All this would beg questions like: Is it being done to drum up the socialist/humanist credentials of authors? Or is it catering to the western readers craving for exotic narratives – an instance of Orientalism come again from our own people – and thereby ensure higher sale of the book?

The portrayal of ugliness in these Indian novels forces one to think if it is the case of what Lisa Lau and O.P. Dwivedi call “Re-Orientalism” in their book Re-Orientalism and Indian Writing in English. What the native writers, mostly based abroad or distinguished by their public school background and living in their ivory towers in India, seem to be doing is to look at the lesser mortals wallowing in sloth and despair with the colonial high-browed disdain and shed at best some crocodile tears forgetting what England looked like at the time of Industrial Revolution was much worse than this. And what she did to India and is best told by Shashi Tharoor in his well-cited speech at Oxford needs to be kept in mind. (News 18).

In this respect, it is hardly different from the stereotyped fiction that is produced by majority of westerners or the West-inspired Indians because such a work gives a kind of sadistic pleasure to the ex-colonizers who wish to be reassured that India remains backward, in sync with the Orient portrayed by the western writers. James Wood, writing in the New Yorker, commented thus on the Indian English author Amit Chaudhuri:

He has struggled, as an Indian novelist writing in English, with the long shadow of Salman Rushdie’s Booker-winning novel, Midnight’s Children (1981), and with the notion, established in part by the success of that book, that fictional writing about Indian life should be noisy, magical, hybrid, multivocally “exotic”—as busy as India itself.”

Such works have fair chances of winning international awards instituted in the West. The awarding of Man Booker to this novel in the year 2008 had raised eyebrows in some literary circles in India. What probably caught the eye of the jury was something that has been increasingly seen in the novels dealing with Indian themes written by the diasporic writers. Sir Simon Jenkins, the former chairman of the Booker prize jury, put it quite bluntly: “Indian writers in English face a peculiar problem – they write about India but their readership is mostly in other countries. Because of this paradox they create an image of India that is exotic and doesn’t show the real India. I worry about this. If people create an image of India on the basis of what they see in Bollywood movies, it would be a very odd India. That’s why a work of fiction can’t really create the true picture of India.”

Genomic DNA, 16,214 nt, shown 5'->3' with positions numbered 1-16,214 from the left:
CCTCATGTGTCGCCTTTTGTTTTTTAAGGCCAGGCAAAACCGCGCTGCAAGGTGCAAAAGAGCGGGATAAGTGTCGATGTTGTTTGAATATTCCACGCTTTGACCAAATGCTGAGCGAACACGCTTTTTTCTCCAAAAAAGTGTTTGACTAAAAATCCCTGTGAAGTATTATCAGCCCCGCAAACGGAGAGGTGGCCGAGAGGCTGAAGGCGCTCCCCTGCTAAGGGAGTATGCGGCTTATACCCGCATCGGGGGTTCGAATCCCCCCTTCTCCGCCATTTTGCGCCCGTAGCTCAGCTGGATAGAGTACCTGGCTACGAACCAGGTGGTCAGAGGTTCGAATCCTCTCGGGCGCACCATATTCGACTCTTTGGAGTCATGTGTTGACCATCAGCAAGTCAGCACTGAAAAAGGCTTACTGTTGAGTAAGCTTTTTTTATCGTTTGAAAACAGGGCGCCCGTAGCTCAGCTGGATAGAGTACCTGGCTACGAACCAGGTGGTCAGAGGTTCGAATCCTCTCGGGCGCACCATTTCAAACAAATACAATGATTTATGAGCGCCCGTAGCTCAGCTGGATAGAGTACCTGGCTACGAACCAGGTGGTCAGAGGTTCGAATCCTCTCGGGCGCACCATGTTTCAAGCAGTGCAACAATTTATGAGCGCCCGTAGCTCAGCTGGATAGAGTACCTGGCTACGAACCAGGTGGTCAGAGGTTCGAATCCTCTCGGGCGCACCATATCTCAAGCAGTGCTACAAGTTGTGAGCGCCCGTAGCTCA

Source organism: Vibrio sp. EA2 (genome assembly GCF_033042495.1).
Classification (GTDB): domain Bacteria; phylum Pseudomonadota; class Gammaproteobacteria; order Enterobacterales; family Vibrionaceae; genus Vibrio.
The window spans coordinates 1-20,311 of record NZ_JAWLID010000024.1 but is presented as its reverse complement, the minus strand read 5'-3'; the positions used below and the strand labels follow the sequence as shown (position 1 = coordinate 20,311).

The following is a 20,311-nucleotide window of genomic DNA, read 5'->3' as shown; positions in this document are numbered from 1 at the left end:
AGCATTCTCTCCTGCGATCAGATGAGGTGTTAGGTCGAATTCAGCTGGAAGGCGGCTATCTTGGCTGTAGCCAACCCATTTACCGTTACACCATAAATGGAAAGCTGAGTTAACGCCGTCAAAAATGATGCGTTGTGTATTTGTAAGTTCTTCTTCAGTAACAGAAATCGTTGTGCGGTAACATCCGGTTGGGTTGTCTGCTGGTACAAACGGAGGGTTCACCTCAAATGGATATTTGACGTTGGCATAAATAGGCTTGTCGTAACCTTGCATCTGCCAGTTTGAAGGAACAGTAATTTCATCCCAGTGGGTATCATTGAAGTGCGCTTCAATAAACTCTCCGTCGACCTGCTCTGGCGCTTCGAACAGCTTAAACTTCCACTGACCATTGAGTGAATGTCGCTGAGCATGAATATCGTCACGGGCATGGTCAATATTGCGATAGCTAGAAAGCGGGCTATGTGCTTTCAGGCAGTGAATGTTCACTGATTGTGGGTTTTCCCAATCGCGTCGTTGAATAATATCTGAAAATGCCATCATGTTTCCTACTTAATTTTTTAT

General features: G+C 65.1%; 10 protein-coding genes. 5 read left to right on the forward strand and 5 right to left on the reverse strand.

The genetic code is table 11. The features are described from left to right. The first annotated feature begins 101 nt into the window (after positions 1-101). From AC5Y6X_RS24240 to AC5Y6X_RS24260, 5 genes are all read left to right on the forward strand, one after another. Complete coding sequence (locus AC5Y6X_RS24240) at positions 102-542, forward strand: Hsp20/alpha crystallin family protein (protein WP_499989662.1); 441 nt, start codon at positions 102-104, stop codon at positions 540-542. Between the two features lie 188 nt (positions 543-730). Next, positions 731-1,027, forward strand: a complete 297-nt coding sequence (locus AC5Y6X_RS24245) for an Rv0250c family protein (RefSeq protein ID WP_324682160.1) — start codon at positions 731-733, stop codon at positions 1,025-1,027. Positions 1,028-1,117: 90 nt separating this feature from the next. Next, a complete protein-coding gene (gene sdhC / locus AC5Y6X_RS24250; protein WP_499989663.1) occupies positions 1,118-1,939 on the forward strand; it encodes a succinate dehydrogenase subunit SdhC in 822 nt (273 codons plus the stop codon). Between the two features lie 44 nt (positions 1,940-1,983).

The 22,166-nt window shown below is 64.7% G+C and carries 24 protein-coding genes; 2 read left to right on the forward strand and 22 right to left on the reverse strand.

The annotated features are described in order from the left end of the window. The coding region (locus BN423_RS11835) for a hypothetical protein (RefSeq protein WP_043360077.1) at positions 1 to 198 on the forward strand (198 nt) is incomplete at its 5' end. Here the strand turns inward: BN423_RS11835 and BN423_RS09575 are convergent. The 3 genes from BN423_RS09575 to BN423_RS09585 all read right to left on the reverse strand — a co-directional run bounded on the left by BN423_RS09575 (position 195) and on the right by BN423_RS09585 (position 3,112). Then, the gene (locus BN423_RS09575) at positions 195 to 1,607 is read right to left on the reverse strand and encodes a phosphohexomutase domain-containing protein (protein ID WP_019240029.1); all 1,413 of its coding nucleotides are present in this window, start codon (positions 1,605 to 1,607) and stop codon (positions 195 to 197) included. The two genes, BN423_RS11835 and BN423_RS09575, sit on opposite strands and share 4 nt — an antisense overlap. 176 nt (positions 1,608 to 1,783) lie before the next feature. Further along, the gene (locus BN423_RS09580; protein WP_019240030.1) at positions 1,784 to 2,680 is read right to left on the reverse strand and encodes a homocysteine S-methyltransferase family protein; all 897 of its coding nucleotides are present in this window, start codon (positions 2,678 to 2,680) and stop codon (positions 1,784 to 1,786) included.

But more than anything, in capturing only the ugliness and poverty without caring for the progress that has catapulted India into the league of fast progressing nations in the world, the Indian writer is creating a poor image of the country abroad. That probably explains the topic of a seminar at an international literary conference some time ago attended by the writer of these lines; which was — A Postcolonial Slum: India in the Global Literary Imaginary!


Adiga, Aravind. The White Tiger. New Delhi: HarperCollins, 2008, Ninth Impression Print.

Jenkins, Sir Simon. “Novels tell exotic tales from India.” Sunday Times of India 16 Oct. 2009, Capital ed.: p. 8. Print.

Lau, Lisa & Om Prakash Dwivedi. Re-Orientalism and Indian Writing in English. Hampshire, UK: Palgrave Macmillan, 2014. Print.

Mistry, Rohinton. Such a Long Journey. London: Faber & Faber, 1992. Print.

___. A Fine Balance. New York: Vintage, 1995. Intl. Ed. 1997. Print.

Singh, Amardeep. Teaching Journal: Katherine Mayo’s Mother India. (1927). 7 Feb 2006.

Web. 22 March 2016. <>

Sinha, Indra. Animal’s People. London: Pocket Books, 2007. Print.

News 18, “Read: Shashi Tharoor’s full speech asking UK to pay India for 200 years of its colonial rule”. 24 July, 2015. Web. 1 June, 2016. <>

Wood, James. “Circling the Subject: Review of Odysseus Abroad”, The New Yorker. 4 May 2015. Web. 5 June, 2016. <